Friday, March 27, 2020
We start with "A Fragment in the Life of Dracula: Within the Walls of Castle Dracula!" by Al Hewetson (story) and Jose Martin Sauri (art). This story continues the storyline started up in Scream #10. Vlad the Impaler is a werewolf, but has not become a vampire yet, with this story telling how. He goes to where he has many prisoners locked up and speaks to one, a gardener, Rathskeller, whose son fled rather than provide him service. Vlad decides to free the man during the full moon, telling him he can go free if he can escape him. Ratskeller flees through the dark woods and eventually is come upon by a number of vampire bats. Vlad consumes not only Rathskeller's body, but that of the bats as well. He returns to his castle, having become a vampire. As usual, really strong art from Sauri here, although he once again appears to be taking clear inspiration from Esteban Maroto's "A Most Private Terror" from Creepy #52.
Second is the return of the series, "Monster, Monster" after a long absence with "Visions of Bloody Death". While Augustine Funnell still provides the story, Ricardo Villamonte has been replaced as artist by Paul Puigagut. Our protagonist, currently living in New York under the name Vincent Crayne continues to turn to a werewolf at the full moon. The woman with the amulet whom he is seeking decides to send a demon after him, while also fearing for her son, his roommate. The demon attacks Crayne and she also transforms the landlady into a demon as well to fight him. Crayne comes out on top and turns back into a human, but his roommate is dead. He realizes the woman is going to England and decides to pursue her there. This series continues to be meandering and rather pointless to me. Puigagut's art is very impressive though and a big upgrade from Villamonte. The downside is it can be somewhat confusing at times to figure out what is going on.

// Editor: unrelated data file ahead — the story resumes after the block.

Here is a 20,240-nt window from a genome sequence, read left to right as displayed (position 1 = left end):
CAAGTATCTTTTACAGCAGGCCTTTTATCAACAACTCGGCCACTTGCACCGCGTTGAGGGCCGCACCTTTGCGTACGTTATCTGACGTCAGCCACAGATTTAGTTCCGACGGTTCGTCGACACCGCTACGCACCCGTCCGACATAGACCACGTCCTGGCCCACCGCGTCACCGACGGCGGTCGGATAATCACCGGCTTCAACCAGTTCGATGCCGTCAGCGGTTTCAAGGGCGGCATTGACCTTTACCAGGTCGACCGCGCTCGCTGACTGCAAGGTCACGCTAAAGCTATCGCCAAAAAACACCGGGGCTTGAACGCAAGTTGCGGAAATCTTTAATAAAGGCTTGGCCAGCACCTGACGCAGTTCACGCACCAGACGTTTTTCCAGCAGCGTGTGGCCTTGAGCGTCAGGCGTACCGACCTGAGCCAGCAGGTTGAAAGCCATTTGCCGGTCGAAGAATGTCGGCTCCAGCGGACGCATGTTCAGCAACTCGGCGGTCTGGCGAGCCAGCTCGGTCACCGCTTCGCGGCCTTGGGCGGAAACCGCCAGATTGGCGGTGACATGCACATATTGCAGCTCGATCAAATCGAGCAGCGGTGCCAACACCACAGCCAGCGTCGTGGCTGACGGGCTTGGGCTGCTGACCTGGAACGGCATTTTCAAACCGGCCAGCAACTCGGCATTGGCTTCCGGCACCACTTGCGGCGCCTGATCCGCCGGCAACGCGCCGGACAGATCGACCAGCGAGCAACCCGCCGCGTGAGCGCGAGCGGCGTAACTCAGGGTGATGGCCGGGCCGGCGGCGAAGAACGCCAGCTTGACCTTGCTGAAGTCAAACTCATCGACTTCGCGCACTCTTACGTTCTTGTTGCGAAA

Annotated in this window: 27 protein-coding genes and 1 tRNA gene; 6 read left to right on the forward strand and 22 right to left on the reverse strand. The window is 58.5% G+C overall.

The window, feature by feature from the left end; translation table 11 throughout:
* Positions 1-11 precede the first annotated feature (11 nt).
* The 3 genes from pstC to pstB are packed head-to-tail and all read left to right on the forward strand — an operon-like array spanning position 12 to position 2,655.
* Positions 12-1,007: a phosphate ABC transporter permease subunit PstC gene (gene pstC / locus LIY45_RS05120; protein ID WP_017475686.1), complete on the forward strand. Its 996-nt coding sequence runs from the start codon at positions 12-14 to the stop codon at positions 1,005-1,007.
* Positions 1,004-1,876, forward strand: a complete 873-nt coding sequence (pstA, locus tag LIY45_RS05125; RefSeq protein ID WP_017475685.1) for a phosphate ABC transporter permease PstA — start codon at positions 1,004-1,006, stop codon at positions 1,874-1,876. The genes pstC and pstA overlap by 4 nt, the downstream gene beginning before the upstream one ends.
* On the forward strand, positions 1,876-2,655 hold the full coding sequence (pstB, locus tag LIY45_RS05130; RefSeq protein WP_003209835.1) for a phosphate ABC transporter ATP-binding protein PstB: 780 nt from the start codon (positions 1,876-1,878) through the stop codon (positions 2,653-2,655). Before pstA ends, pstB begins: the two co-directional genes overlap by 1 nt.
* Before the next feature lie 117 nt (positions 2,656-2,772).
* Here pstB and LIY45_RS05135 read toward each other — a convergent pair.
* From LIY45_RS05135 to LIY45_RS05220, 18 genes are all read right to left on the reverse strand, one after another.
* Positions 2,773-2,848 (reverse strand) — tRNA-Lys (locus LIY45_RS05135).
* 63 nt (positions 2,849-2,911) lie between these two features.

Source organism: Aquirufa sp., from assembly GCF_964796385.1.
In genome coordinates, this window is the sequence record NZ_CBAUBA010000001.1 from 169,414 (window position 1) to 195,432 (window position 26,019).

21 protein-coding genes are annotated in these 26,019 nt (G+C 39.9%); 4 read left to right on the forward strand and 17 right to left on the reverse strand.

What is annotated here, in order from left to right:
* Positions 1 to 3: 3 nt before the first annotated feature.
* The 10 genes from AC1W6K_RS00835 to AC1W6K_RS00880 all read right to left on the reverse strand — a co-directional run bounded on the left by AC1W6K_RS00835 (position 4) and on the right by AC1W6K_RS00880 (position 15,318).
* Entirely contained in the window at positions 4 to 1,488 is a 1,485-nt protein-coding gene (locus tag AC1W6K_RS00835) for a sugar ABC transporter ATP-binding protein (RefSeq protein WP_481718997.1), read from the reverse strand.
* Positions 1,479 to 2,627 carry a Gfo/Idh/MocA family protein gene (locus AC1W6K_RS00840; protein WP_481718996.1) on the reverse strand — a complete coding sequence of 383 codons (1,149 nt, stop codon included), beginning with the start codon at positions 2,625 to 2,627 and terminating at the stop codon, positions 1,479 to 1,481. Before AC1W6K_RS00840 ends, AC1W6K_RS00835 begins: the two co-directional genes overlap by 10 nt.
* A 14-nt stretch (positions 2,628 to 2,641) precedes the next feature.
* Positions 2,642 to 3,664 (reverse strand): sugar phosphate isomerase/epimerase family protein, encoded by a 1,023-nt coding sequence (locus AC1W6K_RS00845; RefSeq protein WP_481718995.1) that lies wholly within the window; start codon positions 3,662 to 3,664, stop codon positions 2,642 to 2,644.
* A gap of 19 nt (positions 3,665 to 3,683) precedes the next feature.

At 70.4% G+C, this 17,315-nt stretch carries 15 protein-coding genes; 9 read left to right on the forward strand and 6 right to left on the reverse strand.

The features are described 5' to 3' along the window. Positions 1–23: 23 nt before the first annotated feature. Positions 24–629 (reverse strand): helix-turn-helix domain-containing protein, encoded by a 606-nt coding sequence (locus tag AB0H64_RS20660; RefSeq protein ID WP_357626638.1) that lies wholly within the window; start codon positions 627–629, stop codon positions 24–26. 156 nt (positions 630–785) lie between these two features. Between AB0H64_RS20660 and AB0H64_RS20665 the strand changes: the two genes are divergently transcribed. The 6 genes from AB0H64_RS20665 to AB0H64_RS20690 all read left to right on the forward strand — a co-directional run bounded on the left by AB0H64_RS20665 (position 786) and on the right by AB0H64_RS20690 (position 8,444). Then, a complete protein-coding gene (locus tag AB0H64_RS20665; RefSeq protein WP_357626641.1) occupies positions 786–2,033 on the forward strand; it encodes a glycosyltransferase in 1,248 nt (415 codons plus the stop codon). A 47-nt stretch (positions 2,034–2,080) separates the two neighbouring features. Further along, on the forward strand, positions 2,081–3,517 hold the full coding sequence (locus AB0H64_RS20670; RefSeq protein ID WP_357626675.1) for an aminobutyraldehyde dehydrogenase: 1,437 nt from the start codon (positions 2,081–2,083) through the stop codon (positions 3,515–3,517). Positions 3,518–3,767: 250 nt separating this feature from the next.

Third is "Daughter of Darkness" by Joan Cintron (story) and Maelo Cintron (art). A rare Cintron story that is not part of the Human Gargoyles series. It is his wife providing the story. The story claims this is her first work for Skywald, but she also had contributed to a short story by him early in his Skywald career. A prince's wife is giving birth, but she passes away due to it, making him quite upset at the child, especially when he realizes it is a girl. Two decades pass and the girl is now grown up, asking the midwife about her mother. She is forbidden from leaving, nor from ever loving anyone. That night a vampire appears, flying down to her room and bites her neck. She goes down to see her father later, asking permission to be married, but he refuses and says she is forbid an heir. Suddenly the vampire appears and along with her, bites her father's neck, and she claims there is no need to worry about an heir as he will now live forever. A pretty decent story, and it was good to see Cintron do something outside of the Gargoyles series.